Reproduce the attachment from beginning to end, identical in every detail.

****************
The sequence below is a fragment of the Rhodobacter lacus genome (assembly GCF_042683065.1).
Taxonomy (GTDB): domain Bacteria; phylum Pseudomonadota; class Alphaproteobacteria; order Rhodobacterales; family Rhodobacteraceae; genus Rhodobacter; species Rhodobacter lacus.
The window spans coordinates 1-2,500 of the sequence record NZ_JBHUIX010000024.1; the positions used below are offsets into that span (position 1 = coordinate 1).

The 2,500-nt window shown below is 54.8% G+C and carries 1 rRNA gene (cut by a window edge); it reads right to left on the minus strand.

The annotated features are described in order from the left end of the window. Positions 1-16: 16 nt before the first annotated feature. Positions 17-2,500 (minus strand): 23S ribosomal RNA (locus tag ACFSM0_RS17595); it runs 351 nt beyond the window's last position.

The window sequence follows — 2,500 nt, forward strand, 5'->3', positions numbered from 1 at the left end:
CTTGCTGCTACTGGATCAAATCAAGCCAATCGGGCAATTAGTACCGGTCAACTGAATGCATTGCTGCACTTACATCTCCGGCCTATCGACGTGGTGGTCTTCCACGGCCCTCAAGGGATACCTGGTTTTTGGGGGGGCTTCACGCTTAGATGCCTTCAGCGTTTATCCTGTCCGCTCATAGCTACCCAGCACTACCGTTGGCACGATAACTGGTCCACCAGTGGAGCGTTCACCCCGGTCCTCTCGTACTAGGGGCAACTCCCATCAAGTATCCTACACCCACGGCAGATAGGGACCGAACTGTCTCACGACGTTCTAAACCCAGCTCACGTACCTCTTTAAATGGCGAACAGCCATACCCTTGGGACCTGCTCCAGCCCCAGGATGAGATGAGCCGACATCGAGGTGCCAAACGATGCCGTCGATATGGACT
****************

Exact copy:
The sequence below is a fragment of the Rhodobacter lacus genome (assembly GCF_042683065.1).
Taxonomy (GTDB): domain Bacteria; phylum Pseudomonadota; class Alphaproteobacteria; order Rhodobacterales; family Rhodobacteraceae; genus Rhodobacter; species Rhodobacter lacus.
The window spans coordinates 1-2,500 of the sequence record NZ_JBHUIX010000024.1; the positions used below are offsets into that span (position 1 = coordinate 1).

The 2,500-nt window shown below is 54.8% G+C and carries 1 rRNA gene (cut by a window edge); it reads right to left on the minus strand.

The annotated features are described in order from the left end of the window. Positions 1-16: 16 nt before the first annotated feature. Positions 17-2,500 (minus strand): 23S ribosomal RNA (locus tag ACFSM0_RS17595); it runs 351 nt beyond the window's last position.

The window sequence follows — 2,500 nt, forward strand, 5'->3', positions numbered from 1 at the left end:
CTTGCTGCTACTGGATCAAATCAAGCCAATCGGGCAATTAGTACCGGTCAACTGAATGCATTGCTGCACTTACATCTCCGGCCTATCGACGTGGTGGTCTTCCACGGCCCTCAAGGGATACCTGGTTTTTGGGGGGGCTTCACGCTTAGATGCCTTCAGCGTTTATCCTGTCCGCTCATAGCTACCCAGCACTACCGTTGGCACGATAACTGGTCCACCAGTGGAGCGTTCACCCCGGTCCTCTCGTACTAGGGGCAACTCCCATCAAGTATCCTACACCCACGGCAGATAGGGACCGAACTGTCTCACGACGTTCTAAACCCAGCTCACGTACCTCTTTAAATGGCGAACAGCCATACCCTTGGGACCTGCTCCAGCCCCAGGATGAGATGAGCCGACATCGAGGTGCCAAACGATGCCGTCGATATGGACT